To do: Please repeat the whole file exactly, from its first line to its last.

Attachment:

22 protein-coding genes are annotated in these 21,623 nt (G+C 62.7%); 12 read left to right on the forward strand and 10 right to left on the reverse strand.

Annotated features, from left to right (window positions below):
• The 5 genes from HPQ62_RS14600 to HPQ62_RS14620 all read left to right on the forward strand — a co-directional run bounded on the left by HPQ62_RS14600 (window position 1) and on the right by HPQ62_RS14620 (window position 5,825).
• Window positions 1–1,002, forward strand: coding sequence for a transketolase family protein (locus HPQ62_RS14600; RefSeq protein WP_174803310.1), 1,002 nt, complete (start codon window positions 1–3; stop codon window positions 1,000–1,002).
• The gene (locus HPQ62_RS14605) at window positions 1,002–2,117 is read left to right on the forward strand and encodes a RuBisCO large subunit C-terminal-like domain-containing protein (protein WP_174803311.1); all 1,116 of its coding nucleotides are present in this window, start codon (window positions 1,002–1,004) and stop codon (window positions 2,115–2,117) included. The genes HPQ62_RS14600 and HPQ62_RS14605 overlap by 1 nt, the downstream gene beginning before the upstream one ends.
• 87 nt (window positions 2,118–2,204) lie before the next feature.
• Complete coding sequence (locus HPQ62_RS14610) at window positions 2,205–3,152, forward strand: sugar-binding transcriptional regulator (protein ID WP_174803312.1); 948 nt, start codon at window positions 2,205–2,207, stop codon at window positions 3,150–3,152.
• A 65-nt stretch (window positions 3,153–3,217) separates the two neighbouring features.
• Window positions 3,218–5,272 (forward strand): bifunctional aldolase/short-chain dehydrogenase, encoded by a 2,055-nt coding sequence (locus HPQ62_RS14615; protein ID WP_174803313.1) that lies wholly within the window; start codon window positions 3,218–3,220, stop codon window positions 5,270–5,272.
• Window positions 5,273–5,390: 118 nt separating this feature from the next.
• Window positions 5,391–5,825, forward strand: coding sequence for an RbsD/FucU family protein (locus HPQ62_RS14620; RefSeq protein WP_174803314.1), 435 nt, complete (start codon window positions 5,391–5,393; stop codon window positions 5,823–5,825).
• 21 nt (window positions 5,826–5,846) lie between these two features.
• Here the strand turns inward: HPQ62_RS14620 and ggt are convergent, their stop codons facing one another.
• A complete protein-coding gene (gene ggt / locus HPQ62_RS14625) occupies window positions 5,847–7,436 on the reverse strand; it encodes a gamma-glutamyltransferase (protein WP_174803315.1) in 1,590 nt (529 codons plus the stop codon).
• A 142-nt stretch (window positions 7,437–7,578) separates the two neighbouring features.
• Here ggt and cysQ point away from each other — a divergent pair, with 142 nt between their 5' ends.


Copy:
22 protein-coding genes are annotated in these 21,623 nt (G+C 62.7%); 12 read left to right on the forward strand and 10 right to left on the reverse strand.

Annotated features, from left to right (window positions below):
• The 5 genes from HPQ62_RS14600 to HPQ62_RS14620 all read left to right on the forward strand — a co-directional run bounded on the left by HPQ62_RS14600 (window position 1) and on the right by HPQ62_RS14620 (window position 5,825).
• Window positions 1–1,002, forward strand: coding sequence for a transketolase family protein (locus HPQ62_RS14600; RefSeq protein WP_174803310.1), 1,002 nt, complete (start codon window positions 1–3; stop codon window positions 1,000–1,002).
• The gene (locus HPQ62_RS14605) at window positions 1,002–2,117 is read left to right on the forward strand and encodes a RuBisCO large subunit C-terminal-like domain-containing protein (protein WP_174803311.1); all 1,116 of its coding nucleotides are present in this window, start codon (window positions 1,002–1,004) and stop codon (window positions 2,115–2,117) included. The genes HPQ62_RS14600 and HPQ62_RS14605 overlap by 1 nt, the downstream gene beginning before the upstream one ends.
• 87 nt (window positions 2,118–2,204) lie before the next feature.
• Complete coding sequence (locus HPQ62_RS14610) at window positions 2,205–3,152, forward strand: sugar-binding transcriptional regulator (protein ID WP_174803312.1); 948 nt, start codon at window positions 2,205–2,207, stop codon at window positions 3,150–3,152.
• A 65-nt stretch (window positions 3,153–3,217) separates the two neighbouring features.
• Window positions 3,218–5,272 (forward strand): bifunctional aldolase/short-chain dehydrogenase, encoded by a 2,055-nt coding sequence (locus HPQ62_RS14615; protein ID WP_174803313.1) that lies wholly within the window; start codon window positions 3,218–3,220, stop codon window positions 5,270–5,272.
• Window positions 5,273–5,390: 118 nt separating this feature from the next.
• Window positions 5,391–5,825, forward strand: coding sequence for an RbsD/FucU family protein (locus HPQ62_RS14620; RefSeq protein WP_174803314.1), 435 nt, complete (start codon window positions 5,391–5,393; stop codon window positions 5,823–5,825).
• 21 nt (window positions 5,826–5,846) lie between these two features.
• Here the strand turns inward: HPQ62_RS14620 and ggt are convergent, their stop codons facing one another.
• A complete protein-coding gene (gene ggt / locus HPQ62_RS14625) occupies window positions 5,847–7,436 on the reverse strand; it encodes a gamma-glutamyltransferase (protein WP_174803315.1) in 1,590 nt (529 codons plus the stop codon).
• A 142-nt stretch (window positions 7,437–7,578) separates the two neighbouring features.
• Here ggt and cysQ point away from each other — a divergent pair, with 142 nt between their 5' ends.